Disclosure: This post was sponsored by GiveForward,
but the story you're about to read is my own.
This June will have been 7 years since I lost my dad.
My dad was diagnosed with gastrointestinal stromal tumor (GIST)(cancer) in 1999. At the time, his oncologist had no clue what this even was, much less even begin to know how to treat it. We lived in a small town and he was referred to oncologist after oncologist. He tried chemo but hated the effects. He had a 13 year old daughter and a 7 year old son who were begging him to come play, after all. He wasn't given very good odds because of the rarity of his disease. Thankfully, this didn't stop him.
My dad wasn't the kind of guy to sit back and just let this happen. He started looking into medical trials and over the years was matched up with trials in Philadelphia, Boston and Santa Monica. He underwent several new-fangled surgeries (like being injected with a chemical that 'lit up' his cancer cells, very futuristic at the time) and at one point was traveling for treatment a cycle that sent him from Seattle to Boston on a rotation of once every 4 weeks, twice a month and then back to once every 4 weeks. Imagine the toll it takes on a healthy person to fly that often; and then imagine how a cancer patient feels.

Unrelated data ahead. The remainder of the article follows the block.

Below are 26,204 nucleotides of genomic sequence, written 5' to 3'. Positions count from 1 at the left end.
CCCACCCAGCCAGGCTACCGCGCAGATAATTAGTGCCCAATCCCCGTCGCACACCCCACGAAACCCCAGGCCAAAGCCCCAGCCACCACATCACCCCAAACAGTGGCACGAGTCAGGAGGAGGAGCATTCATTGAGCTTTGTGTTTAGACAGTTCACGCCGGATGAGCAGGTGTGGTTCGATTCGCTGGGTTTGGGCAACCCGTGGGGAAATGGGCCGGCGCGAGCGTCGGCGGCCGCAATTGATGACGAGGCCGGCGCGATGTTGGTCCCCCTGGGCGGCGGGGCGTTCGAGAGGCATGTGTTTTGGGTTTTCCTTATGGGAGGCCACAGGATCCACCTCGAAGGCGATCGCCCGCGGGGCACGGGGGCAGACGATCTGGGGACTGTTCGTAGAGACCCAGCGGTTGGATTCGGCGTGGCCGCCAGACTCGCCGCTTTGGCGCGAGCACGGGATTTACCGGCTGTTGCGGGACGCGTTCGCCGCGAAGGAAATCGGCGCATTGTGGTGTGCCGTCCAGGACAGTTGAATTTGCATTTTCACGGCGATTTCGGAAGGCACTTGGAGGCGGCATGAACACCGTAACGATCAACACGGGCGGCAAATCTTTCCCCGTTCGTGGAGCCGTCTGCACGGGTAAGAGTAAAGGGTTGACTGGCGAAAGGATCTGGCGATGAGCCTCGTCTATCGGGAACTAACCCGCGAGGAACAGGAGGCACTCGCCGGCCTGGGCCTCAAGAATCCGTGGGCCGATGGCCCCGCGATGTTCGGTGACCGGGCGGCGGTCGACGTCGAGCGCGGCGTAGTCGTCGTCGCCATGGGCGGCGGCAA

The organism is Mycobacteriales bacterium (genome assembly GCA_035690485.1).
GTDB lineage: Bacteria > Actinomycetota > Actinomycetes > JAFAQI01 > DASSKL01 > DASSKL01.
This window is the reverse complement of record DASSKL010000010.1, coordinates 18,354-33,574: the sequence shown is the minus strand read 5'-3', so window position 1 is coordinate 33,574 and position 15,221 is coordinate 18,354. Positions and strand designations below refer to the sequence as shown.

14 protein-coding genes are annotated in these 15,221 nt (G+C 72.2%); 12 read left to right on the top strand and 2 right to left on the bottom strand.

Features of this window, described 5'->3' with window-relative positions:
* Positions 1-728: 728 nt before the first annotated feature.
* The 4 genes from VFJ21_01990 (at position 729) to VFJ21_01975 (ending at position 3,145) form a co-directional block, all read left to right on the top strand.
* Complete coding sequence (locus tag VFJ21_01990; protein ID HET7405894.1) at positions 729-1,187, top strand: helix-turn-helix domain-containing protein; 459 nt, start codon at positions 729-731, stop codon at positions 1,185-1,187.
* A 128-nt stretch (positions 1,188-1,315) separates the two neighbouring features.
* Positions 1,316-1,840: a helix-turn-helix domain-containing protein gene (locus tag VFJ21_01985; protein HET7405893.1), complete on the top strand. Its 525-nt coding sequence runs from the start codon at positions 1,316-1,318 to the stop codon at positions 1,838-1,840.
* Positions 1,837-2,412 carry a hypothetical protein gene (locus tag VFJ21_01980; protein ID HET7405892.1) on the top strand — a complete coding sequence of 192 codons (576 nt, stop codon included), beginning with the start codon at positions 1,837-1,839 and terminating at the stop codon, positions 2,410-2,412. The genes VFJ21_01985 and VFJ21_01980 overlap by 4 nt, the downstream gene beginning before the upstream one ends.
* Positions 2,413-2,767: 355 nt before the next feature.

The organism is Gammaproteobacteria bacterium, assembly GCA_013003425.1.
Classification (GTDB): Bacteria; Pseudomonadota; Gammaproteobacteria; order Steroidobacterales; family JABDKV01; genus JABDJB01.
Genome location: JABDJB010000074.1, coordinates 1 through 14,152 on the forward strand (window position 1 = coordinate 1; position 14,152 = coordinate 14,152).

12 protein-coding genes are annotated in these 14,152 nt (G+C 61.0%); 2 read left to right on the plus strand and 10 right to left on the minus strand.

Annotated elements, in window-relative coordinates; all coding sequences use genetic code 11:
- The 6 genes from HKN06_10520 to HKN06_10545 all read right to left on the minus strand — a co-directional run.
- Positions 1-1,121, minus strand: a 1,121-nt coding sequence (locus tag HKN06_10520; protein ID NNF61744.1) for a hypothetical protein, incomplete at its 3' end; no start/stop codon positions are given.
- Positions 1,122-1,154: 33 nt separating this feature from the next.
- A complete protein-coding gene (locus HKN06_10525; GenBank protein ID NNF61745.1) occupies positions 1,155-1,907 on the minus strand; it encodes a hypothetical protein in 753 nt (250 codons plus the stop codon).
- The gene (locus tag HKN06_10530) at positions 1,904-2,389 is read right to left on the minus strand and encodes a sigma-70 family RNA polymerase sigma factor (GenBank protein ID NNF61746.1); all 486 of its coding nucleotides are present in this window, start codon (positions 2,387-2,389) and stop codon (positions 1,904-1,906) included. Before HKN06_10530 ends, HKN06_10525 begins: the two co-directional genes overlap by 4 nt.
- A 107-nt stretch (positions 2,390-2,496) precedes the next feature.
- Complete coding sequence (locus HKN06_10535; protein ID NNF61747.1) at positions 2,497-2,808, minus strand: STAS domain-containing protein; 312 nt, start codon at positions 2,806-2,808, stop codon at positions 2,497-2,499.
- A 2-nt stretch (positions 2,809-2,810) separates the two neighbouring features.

Through his perseverance in trying to find a cure my dad lived with his disease for 9 years. I only know of one other person who has surpassed that time. My dad's battle is the symbolism behind my tattoo. During his travels for cancer treatment he took it as an opportunity to see parts of the country that he normally wouldn't have seen; and took my brother and I on several of those trips.
He couldn't have gotten to where he did without the help of others. As a state worker he was gifted vacation hours by his co-workers so that he can travel for his treatments. When he was in Boston he stayed with a family that made their upper floor available for cancer patients who came to the Dana Farber Cancer Institute. He connected with Angel Flights, where pilots volunteer their time and plane to fly medical patients where they need to go; in my dad's case from Seattle to Santa Monica.
GiveForward is an online fundraising website and one of the easiest ways to raise money for a loved one in need. You can start a fundraiser in a few minutes and spread the word through social media easily. This can be employed to help a patient cover the vast amount of expenses they incur during their treatment. Giveforward has helped over 1,000 cancer families raise over 9 million dollars. You can link up to a fundraiser of someone you know, or bless a stranger with your donation.